The Seed and the Story: Ghost of the Ozarks by Brooks Blevins

The Seed and the Story is a weekly column published in the Post Dispatch, and syndicated in the Courier, exploring folklife, sustainability, oral history, storytelling, human rights,and community in Yell County (and surrounding areas), Arkansas.

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This new work from Ozarks scholar Brooks Blevins will be of interest to readers wanting to learn more about Arkansas history, the formation of Ozark stereotypes, and the changing economy of the rural south.   A 2012 publication, Ghost of the Ozarks: Murder and Memory in the Upland South, tells the story of Tiller Ruminer and her would be-husband Connie Franklin, both residents of rural Stone County, Arkansas in the early 1900s.

Part murder mystery and part historical treatise, this book attempts to untangle the story of what happened to Connie Franklin after his disappearance from the area, a man who was presumed violently murdered only to later return to testify at his accused murderer’s trial some nine months later.  Blevins combs through the historical record, attempting to make sense of the newspaper accounts from around the state and country (including the Post Dispatch’s coverage) that tell the story of the rape of Tiller Ruminer and supposed violent killing of Franklin, the trial in Mountain View, and the eventual discovery of the supposed murder victim hopping trains in the Arkansas Delta.  Some accepted the returned Franklin as the man himself, while others, including Tiller Ruminer herself, deemed him an imposter, propped up by the accused’s relatives.

If this all sounds rather confusing, well, that’s because it is.  The story twists and turns and Blevins’s narrative, intentionally perhaps, gives the reader a sense of the confusion surrounding the nearly 100 year old event. I’m not giving anything away to say that Connie Franklin was probably never actually murdered, but perhaps what’s most interesting is how the story is still somewhat taboo in the region even today.  Even after Blevins in-depth research, many of the mysteries remain.

Blevins approaches the research as someone interested in how the Ozarks—both as place and as concept—were portrayed in the popular media’s telling of the event.  Like the rest of the nation, in the 1920s the Ozarks were in a state of flux.  Prosperity was declining; the timber industry was on its way out, as was the subsistence living that had sustained the Ozark residents for at least a few decades.  In that sense, argues Blevins, the Ozarks and their decline in what he calls “occupational vibrancy,” were a microcosm of a nation on the brink of the Depression.  Yet to the outside media, the Ozarks were a mythical and anciently backward place, a perfect backdrop for presenting a story about whiskey rings, feudal style vigilante violence, and a general lack of worldliness.  Blevins argues that the story is as much about the character of the mythical Ozarks as it is about Connie, Tiller, or any of the other long-dead historic figures that are at the center of the tale.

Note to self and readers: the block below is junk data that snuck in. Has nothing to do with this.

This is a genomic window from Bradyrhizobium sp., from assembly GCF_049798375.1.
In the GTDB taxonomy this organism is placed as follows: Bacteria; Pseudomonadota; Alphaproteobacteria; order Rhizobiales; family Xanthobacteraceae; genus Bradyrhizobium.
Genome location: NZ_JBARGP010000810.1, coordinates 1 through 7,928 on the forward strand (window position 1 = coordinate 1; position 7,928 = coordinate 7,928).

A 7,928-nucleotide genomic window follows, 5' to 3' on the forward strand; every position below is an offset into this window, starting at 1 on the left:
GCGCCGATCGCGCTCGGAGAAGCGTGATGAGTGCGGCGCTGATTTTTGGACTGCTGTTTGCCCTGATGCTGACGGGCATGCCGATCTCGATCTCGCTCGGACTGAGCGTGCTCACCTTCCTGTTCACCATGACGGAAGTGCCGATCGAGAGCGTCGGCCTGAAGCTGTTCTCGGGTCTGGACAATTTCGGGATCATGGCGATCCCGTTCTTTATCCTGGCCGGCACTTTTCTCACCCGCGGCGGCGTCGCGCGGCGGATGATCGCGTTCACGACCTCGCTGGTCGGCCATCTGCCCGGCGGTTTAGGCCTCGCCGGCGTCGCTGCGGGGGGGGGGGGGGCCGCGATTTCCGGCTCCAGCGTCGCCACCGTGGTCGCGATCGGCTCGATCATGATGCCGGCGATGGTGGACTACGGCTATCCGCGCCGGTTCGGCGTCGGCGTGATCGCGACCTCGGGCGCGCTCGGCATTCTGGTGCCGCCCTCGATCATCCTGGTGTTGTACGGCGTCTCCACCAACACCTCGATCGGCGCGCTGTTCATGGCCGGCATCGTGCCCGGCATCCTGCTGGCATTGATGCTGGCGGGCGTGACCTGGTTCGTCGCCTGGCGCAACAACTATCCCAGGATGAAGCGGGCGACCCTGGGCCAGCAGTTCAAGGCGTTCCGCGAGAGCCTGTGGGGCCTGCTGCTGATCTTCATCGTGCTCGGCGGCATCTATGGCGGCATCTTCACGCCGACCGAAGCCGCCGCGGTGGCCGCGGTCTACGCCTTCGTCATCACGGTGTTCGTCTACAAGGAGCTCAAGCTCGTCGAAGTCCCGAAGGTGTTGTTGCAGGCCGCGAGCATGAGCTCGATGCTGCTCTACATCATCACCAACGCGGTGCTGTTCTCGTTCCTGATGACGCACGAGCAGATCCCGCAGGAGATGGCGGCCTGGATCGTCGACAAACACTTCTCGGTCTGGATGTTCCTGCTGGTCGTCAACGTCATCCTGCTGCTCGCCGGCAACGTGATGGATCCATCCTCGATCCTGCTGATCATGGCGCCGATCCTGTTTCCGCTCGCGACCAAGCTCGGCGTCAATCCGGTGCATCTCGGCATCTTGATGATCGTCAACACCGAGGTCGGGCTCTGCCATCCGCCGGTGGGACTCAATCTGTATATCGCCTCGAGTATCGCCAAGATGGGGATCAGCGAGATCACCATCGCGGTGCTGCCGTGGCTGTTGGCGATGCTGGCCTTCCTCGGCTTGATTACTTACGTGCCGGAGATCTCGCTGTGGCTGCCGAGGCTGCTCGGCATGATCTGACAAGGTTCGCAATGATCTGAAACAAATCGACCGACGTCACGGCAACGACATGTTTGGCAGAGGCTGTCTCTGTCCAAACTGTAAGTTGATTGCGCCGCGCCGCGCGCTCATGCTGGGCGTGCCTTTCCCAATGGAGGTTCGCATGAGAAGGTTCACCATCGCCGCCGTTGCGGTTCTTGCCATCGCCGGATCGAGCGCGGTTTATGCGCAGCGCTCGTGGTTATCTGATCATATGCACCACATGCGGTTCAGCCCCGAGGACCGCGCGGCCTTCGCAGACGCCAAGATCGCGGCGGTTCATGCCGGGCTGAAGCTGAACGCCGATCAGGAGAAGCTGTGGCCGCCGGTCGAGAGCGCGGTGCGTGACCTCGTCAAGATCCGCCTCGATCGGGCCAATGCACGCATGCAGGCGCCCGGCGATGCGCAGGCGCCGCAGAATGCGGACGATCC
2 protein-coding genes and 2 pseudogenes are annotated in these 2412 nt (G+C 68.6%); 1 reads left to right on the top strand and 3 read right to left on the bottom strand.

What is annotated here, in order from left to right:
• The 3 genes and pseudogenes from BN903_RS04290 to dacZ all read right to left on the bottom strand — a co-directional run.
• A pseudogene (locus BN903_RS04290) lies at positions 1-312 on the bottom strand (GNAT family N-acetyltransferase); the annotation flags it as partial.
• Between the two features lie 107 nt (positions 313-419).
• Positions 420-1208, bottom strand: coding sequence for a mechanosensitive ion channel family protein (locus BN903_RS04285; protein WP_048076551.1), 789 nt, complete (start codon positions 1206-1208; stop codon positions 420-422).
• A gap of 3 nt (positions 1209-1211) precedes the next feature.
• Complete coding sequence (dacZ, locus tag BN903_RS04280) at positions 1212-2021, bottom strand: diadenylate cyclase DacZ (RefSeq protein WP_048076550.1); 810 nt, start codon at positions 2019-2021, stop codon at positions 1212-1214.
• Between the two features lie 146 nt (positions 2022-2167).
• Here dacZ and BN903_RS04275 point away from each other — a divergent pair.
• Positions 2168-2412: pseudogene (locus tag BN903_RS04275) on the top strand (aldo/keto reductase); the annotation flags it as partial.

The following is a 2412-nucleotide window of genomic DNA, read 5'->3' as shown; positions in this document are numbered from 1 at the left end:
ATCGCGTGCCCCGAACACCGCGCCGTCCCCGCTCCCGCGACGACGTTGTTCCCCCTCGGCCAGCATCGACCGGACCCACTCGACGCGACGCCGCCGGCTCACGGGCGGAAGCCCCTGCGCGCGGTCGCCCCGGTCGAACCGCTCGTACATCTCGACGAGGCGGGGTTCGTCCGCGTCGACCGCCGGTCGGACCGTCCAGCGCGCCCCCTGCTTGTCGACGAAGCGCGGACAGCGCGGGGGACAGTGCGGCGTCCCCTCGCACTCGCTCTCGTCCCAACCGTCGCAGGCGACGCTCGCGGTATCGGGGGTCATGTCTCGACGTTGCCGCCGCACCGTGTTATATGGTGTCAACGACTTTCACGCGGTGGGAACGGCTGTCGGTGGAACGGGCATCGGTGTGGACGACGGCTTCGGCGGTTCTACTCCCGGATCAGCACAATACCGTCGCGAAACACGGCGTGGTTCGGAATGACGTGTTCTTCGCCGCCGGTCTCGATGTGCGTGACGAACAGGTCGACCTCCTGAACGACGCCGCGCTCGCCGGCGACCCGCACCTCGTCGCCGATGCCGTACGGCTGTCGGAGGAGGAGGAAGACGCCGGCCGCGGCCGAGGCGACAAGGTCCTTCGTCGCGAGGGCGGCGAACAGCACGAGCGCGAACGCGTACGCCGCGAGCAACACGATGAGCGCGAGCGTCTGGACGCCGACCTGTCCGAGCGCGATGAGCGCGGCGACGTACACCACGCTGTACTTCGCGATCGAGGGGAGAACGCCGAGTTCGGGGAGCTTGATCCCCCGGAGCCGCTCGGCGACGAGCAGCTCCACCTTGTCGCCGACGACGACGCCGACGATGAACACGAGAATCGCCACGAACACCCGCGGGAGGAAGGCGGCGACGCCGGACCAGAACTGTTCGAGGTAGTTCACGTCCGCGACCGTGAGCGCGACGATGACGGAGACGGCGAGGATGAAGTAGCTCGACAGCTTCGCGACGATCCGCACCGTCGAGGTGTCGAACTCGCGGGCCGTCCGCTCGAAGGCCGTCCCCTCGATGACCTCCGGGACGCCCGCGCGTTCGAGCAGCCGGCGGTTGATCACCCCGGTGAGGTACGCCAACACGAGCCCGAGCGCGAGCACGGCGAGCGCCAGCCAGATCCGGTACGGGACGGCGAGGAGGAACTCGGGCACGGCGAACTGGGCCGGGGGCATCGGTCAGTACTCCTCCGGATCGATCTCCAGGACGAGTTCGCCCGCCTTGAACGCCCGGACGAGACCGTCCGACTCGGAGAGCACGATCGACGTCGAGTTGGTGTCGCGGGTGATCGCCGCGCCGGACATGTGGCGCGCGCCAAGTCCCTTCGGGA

One of my favorite parts of the book is what Blevins dubs the “Musical Coda” at the end.  Containing the transcription of four early 1900s murder-style ballads written about the mysterious Connie Franklin, Blevins hypothesizes on why these songs, although known and perhaps sung locally, were never sung for the numerous folk song collectors who documented thousands of songs in the Ozark hills in the mid 1900s.  Blevins poses the question: Did these songs just slip through the cracks or did local residents purposefully keep them out of the public repertoire?

The book is available through the University of Illinois Press and can be found in most bookstores and online.  Blevins is the author of numerous books and articles on Ozark history, life, and culture including A History of Arkansas Ozarkers & Their Image and is the Noel Boyd Associate Professor of Ozarks studies at Missourri State University. So, have you heard of the man called Connie Franklin or Tiller Ruminer?